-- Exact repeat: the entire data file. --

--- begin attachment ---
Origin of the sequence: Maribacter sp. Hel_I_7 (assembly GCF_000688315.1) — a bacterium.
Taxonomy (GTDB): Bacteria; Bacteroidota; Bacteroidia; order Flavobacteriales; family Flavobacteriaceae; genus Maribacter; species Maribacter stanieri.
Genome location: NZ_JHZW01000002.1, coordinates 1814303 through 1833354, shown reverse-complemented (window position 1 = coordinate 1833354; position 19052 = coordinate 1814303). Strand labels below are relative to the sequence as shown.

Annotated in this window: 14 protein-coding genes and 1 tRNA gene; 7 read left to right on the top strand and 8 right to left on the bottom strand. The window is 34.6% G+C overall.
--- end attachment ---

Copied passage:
Origin of the sequence: Maribacter sp. Hel_I_7 (assembly GCF_000688315.1) — a bacterium.
Taxonomy (GTDB): Bacteria; Bacteroidota; Bacteroidia; order Flavobacteriales; family Flavobacteriaceae; genus Maribacter; species Maribacter stanieri.
Genome location: NZ_JHZW01000002.1, coordinates 1814303 through 1833354, shown reverse-complemented (window position 1 = coordinate 1833354; position 19052 = coordinate 1814303). Strand labels below are relative to the sequence as shown.

Annotated in this window: 14 protein-coding genes and 1 tRNA gene; 7 read left to right on the top strand and 8 right to left on the bottom strand. The window is 34.6% G+C overall.